Many observers thought that 2018 would see a reckoning for Jersey City’s real estate market after values in many neighborhoods exploded last year. The city was set to complete their first revaluation since 1988 and the looming impact it would have on homeowners was the subject of major debate.
That debate was raging the loudest in Downtown neighborhoods in particular, which were hit the hardest by the reval. Assessed values in some Downtown sections jumped around 67%, with 1-4 family homes getting hit especially hard. That reality resulted in an influx of inventory hitting the market during this year’s first quarter, over 3.5 times more than in 2017.
A look at the numbers in Pure Properties’ Q3 report shows that Downtown still has quite a bit of inventory; there were 52 1-4 family homes on the market when the quarter started and 63 when it ended. Meanwhile, 286 condos and co-ops were listed at the beginning of the quarter and there were 308 listings at the end, demonstrating that the glut of inventory experienced earlier in the year has been sustained.
Despite more total listings compared to Q2, prices have continued to appreciate year-on-year, albeit more modestly. The average sale price for 1-4 family homes Downtown actually dipped 7% in the quarter to just over $1.4 million but is up 7% from this time last year. Condos fared better in Q3, with the average sale price jumping 11% to $750,000, up 5% year-on-year.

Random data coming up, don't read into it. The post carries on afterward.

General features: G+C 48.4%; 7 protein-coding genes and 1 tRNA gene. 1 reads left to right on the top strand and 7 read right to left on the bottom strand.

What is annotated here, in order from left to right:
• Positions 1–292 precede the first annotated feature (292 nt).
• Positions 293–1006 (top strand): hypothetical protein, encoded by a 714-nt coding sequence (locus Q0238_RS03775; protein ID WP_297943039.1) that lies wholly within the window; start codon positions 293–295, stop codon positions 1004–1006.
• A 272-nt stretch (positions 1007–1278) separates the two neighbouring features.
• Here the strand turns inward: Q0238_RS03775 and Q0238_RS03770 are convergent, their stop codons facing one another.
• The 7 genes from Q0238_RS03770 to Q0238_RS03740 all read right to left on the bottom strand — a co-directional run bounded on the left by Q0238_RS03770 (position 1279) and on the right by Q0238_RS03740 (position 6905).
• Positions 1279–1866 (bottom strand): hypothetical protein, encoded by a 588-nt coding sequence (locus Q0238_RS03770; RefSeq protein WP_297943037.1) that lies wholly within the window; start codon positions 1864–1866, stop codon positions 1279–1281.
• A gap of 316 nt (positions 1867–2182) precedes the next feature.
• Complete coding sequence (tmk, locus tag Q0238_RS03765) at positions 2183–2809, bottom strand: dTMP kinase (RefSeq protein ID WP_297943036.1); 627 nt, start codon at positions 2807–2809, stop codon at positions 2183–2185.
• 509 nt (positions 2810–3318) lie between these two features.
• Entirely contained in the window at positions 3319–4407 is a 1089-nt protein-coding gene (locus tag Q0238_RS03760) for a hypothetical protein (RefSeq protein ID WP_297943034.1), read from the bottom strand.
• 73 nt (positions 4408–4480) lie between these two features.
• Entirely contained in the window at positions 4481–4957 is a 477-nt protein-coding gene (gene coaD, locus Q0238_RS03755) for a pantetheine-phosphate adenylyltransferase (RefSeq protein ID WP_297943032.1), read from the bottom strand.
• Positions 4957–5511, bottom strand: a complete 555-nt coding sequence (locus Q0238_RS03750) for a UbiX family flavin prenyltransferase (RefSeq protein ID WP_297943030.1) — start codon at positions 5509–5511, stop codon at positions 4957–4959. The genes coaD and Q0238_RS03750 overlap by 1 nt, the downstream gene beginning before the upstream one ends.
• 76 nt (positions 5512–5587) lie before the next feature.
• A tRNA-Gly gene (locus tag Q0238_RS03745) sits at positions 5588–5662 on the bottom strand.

The Heights, which was the biggest beneficiary of appreciation gains last year, has cooled a bit in 2018 and quarter three is no exception. 1-4 family homes in the neighborhood averaged a sale price of $610,000, up 5% in the quarter and 7% from this time last year. Condo sales in The Heights appear to have officially plateaued; they averaged $415,000, up just 1% from last year.
One of the biggest enigmas in Jersey City’s real estate market is Bergen-Lafayette, although the direction of their market is becoming clearer. Low transaction numbers have made the neighborhood difficult to judge, but Q3’s 23 total sales are a big jump from the 10 combined from this time last year. 1-4 family homes averaged a $535,000 sale price, a 20% quarterly increase but up just 1% from last year. Condos in the neighborhood are a mixed bag; they averaged a sale price of $324,000, a 9% quarterly gain but off 20% from 2017’s third quarter.
While Jersey City finalizing their tax rate, 1.48%, has assisted in market stability, listings aren’t selling as quickly as they were last year. Downtown condominium properties averaged 41 days on market in this quarter, which is up a whopping 57% from last year. Other areas where sellers have had to play the waiting game include The Heights, where 1-4 family homes are spending an average of 55 days listed, a huge 72% increase from 2017’s third quarter.
Bergen-Lafayette is finally gaining more total transactions, but certain listings there are sticking around longer as well. Condominiums in the neighborhood averaged 115 days on the market, a 170% increase from this time last year. However, sales of 1-4 family homes are happening faster here than in any other area of the city, averaging 25 days on market.
Pure Properties’ report generally has modestly good news for homeowners in Jersey City, and assurance comes from the knowledge that median prices have continued to increase. Patterns demonstrate that good quality property is being snapped up by buyers, and while the market will take some time to process the additional supply coming to market, continued growth is expected over the near term.